Below shows my initial route using MS Paint, and the genetic algorithm working on improving it. 

Figure 2: My chosen route for 100 cities in the TSP. Distance: 9.03

Figure 3: Genetic algorithm working on the TSP for 100 cities using my route as an initial input. After 440 generations, distance: 8.4

Comparing Figures 1 and 3, it is clear that in Figure 3 the algorithm tends towards a more optimal route faster. This is as expected since we introduced a more optimal route to begin with. I could have tried this with 200+ cities, but I think you get the point!

Remember when I spoke about the SaaS product DT Squad was working on? The game that tests teamwork, leadership, logic, problem-solving? Well, as a recap, the aim of the game is to generate as much profit as possible by making a series of decisions based on a simulated business environment. Each playthrough of the game has a different environment. This means that the optimal decisions change each game, and with it the maximum amount of profit that can be made. At present, we had no way of working out the best strategy for each runthrough. 

Since the genetic algorithm I had built took a high level approach that abstracted the problem away from the method, I was able to quite quickly fiddle around with the parameters, so that instead of calculating the distance of the TSP route (and trying to minimise the distance), I would be calculating the profit made throughout the game (and trying to maximise it).

This is where we hit a roadblock. Whilst a runthrough of the TSP took a fraction of a second, a runthrough of a full cycle of the business simulation game took a whopping 11s. If we were going to model 300 lives and have it cycle over 500 generations, this would take over 500 hours to complete.

However, that’s with synchronous programming. What that means is that each line of code runs one after the other. One cannot start without the other finished. That’s like saying out of the 300 lives, one life cannot be born at the same time as the other. This is where asynchronous (or parallel programming) comes in. A life doesn’t need to wait for another to be born, it doesn’t wait in nature and it won’t wait here!

Python inherently doesn’t allow true parallelism due to the Global Interpreter Lock (I shall not explain this here) but some libraries allow you to bypass it, such as the multiprocessing library. Using it allowed me to harness the full power of my CPU, allowing me to spawn multiple threads (basically the things that run in parallel) to work on the Darwinian process.

Now I didn’t want to stop here. I really wanted to emulate nature. And having just watched (again!) David Attenburgh’s Planet Earth I knew all about the Galapagos islands, and how whole species of animals, whilst so close together to other islands, were so inherently different. However, what if a species of animal evolved so that it could swim the seas or cross the skies all the way over to another island? It would be able to procreate and inject its genes into that population, possibly creating more genetically superior animals able to swim further and fly farther to more islands.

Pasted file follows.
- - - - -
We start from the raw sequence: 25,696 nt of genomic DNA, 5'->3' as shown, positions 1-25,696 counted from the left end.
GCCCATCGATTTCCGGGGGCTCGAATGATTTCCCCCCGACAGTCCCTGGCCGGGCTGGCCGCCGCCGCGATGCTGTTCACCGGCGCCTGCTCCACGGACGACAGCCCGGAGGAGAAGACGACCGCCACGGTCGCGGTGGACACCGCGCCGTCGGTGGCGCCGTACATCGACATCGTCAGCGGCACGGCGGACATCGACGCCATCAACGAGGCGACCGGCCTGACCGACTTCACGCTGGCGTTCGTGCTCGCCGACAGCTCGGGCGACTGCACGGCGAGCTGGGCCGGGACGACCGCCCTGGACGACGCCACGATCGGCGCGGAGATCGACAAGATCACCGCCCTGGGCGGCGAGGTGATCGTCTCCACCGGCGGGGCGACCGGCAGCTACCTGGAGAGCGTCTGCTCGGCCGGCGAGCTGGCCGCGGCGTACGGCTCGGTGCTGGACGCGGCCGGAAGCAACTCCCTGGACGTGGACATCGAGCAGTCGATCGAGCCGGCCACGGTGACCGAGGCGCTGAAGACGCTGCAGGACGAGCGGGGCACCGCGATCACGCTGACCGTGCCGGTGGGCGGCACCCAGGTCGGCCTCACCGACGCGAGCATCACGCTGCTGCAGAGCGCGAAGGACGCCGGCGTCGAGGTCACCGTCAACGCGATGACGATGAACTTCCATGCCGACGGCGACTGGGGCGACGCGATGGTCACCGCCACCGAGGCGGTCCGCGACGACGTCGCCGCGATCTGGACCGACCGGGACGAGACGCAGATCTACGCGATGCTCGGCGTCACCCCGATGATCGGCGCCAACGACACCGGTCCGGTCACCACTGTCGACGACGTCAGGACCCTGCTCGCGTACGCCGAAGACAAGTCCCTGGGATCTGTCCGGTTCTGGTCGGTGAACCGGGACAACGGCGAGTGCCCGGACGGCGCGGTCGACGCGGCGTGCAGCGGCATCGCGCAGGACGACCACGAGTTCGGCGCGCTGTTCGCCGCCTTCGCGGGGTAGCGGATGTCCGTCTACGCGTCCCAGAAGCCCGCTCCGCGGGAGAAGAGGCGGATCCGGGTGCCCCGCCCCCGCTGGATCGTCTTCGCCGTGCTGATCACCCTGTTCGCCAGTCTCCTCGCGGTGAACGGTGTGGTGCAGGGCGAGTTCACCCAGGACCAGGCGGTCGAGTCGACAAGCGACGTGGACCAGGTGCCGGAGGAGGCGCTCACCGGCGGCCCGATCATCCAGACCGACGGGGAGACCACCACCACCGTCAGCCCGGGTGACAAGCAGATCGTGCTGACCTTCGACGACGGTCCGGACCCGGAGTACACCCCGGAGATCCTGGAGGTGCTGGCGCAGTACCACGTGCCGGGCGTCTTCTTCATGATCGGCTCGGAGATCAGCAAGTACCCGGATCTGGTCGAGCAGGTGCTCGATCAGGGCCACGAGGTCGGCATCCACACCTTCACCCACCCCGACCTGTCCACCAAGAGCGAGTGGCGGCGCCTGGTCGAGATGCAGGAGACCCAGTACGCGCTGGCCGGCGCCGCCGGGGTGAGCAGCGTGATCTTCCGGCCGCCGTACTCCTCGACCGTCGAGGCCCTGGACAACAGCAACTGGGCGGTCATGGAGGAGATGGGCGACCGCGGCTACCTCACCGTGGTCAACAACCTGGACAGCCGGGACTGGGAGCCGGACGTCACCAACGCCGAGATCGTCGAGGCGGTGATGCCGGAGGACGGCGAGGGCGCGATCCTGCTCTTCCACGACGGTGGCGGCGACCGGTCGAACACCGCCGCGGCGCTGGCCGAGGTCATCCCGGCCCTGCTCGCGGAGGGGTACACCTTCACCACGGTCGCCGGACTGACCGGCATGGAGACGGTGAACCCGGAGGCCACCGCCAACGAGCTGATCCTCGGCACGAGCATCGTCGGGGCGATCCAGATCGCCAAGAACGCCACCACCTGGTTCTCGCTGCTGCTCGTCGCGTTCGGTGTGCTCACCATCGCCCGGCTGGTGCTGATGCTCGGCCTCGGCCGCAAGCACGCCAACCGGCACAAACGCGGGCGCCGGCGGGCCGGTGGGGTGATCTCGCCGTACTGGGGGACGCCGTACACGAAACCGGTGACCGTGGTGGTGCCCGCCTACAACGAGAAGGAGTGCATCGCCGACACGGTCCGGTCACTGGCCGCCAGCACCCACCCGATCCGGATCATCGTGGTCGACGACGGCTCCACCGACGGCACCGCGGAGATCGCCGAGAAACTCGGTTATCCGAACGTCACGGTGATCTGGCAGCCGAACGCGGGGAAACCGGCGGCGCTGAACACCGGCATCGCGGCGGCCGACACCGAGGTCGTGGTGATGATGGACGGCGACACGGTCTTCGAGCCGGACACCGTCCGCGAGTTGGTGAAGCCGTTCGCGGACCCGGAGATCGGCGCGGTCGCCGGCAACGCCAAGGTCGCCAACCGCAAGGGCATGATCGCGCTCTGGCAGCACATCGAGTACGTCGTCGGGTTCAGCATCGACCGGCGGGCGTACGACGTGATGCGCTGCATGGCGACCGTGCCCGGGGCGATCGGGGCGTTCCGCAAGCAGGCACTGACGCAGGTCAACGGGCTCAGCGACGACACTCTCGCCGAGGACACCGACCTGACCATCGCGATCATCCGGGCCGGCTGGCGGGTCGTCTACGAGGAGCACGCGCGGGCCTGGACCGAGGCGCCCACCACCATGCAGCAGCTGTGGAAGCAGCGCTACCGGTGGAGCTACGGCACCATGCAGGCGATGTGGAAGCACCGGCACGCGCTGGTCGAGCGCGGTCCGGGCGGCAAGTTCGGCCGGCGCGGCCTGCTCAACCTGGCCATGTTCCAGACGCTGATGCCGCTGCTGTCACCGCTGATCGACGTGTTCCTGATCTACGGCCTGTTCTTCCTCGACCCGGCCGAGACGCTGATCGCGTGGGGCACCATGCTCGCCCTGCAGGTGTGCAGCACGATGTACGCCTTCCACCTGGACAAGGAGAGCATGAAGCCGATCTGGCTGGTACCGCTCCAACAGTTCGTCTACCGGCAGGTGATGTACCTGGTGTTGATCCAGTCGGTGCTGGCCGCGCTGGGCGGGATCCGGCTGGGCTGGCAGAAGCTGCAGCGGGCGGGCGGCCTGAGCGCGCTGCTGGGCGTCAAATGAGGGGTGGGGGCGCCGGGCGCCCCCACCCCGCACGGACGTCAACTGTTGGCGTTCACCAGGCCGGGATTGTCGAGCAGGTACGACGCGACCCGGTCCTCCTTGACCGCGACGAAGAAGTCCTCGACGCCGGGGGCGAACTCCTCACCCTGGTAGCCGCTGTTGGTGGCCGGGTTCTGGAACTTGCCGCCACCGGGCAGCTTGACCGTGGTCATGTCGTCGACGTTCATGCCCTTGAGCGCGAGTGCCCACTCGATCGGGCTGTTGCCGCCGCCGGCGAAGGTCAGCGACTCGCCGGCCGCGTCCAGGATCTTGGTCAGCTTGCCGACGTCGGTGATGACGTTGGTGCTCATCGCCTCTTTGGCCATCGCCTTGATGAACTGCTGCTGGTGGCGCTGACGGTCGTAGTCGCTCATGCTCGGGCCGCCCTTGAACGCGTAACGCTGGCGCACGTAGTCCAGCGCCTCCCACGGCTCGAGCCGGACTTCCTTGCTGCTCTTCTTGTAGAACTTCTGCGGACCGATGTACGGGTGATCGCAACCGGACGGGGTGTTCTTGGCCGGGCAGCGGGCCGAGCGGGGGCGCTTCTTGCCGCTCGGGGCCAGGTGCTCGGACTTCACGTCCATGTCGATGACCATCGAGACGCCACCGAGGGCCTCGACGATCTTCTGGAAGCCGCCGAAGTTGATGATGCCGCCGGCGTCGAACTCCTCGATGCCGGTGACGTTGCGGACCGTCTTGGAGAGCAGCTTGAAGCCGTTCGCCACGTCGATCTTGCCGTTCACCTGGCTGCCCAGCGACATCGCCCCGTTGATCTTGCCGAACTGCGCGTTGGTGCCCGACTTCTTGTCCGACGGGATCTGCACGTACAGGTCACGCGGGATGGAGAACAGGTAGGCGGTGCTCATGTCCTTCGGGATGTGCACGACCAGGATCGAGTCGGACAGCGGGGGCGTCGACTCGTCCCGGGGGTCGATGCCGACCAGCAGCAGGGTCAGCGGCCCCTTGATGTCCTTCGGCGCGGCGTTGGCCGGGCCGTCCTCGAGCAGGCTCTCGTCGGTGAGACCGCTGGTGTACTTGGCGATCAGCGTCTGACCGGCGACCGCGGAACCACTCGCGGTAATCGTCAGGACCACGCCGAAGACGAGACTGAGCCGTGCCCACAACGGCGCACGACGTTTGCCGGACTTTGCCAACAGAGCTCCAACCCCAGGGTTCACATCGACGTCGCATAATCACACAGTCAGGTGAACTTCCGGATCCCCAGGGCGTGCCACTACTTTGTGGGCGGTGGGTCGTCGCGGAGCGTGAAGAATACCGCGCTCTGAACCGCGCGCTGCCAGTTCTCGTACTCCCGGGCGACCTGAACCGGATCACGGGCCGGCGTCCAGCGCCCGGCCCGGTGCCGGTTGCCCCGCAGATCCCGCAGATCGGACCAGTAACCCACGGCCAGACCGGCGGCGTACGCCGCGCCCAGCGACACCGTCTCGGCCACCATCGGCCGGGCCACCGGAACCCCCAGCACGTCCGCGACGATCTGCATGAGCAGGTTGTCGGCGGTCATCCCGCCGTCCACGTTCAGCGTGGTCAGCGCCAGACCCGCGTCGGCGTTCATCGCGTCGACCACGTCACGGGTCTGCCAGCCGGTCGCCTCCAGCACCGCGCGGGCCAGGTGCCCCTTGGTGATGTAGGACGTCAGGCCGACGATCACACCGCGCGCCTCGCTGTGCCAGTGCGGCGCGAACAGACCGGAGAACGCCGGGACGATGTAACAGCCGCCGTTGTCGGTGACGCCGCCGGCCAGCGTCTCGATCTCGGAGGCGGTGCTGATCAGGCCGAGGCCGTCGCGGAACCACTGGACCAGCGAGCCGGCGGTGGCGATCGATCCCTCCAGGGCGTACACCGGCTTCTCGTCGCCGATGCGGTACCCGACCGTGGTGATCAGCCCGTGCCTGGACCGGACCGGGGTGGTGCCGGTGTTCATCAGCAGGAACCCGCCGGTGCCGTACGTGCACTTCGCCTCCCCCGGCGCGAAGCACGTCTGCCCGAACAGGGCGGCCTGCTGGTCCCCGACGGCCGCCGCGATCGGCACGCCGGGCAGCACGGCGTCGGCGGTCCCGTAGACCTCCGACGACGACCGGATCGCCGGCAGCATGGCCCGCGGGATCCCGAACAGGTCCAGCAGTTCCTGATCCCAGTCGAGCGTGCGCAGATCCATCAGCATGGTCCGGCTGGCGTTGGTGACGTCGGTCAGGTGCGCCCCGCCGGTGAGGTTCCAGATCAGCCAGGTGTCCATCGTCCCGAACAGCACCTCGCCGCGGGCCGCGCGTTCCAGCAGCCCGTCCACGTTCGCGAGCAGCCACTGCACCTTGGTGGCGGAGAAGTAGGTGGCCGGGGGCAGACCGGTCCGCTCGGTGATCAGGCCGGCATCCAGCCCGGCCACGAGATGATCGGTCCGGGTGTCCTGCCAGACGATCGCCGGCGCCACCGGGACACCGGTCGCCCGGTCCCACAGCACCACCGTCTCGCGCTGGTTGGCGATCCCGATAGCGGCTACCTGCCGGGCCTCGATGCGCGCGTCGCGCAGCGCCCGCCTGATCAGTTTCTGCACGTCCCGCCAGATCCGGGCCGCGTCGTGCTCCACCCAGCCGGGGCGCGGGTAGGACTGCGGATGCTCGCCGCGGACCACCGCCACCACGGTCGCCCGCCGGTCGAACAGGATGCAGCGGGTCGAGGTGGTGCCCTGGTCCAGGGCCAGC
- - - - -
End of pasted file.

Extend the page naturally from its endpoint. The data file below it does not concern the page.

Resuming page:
I emulated this behaviour in the following way:

Islands would be represented as a server (I used Flask for this). Each server would generate a population and run through the Darwinian process. The servers would all run separately from each other, replicating the Galapagos Island situation. Each generation, there would be a small (0.0085% chance) that the best life of that generation would make it over to another server, and inject itself into that population. The diagram below hopefully demonstrates this! 

The orchestrator is yet another server that allows us to see a high level overview of the whole situation, to see who’s doing best. Kind of like if there were a being sat in the sky, orchestrating the whole process…!

What this would now allow us to do, is set up multiple computers, running multiple servers, all with the common purpose of trying to find the optimised solution to the game! We let the program loose on Peter’s thread ripper CPU, and sure enough, the profits in each generation began to increase! We let the program run over a few days (as it was still only running on just one computer) and we found that the solutions that it was producing was in line with the game scenarios (if you are wondering about the randomness of the games, I implemented seeding so that each game would generate the same randomness).

Success! Below shows the graph of the profits generated each cycle.

Table 2: Winning population sequence of events

To summarise:

  • I learned about a machine learning technique and implemented it from scratch starting from the basics.
  • I applied my knowledge to a hard, real world problem and came up with good…maybe great? solutions (we will never know if they are optimal).
  • I pushed the boundaries of my knowledge on the Python language and asynchronous programming and learned a lot!

What I would do differently next time:

  • Learn and use a low level language like C++ or Rust to run the game, so that each run through could be many times faster.
  • Implement a different machine learning strategy. A good candidate would be reinforcement learning (here’s another blog on that). I have a hunch that if this was implemented, then the algorithm could generate optimised run throughs each time it played the game.

What next?

  • I really enjoyed writing this piece. I may write some more. Feedback welcome!
  • I will continue to push the boundaries of my knowledge in other areas!

If you have managed to get this far… then I salute you!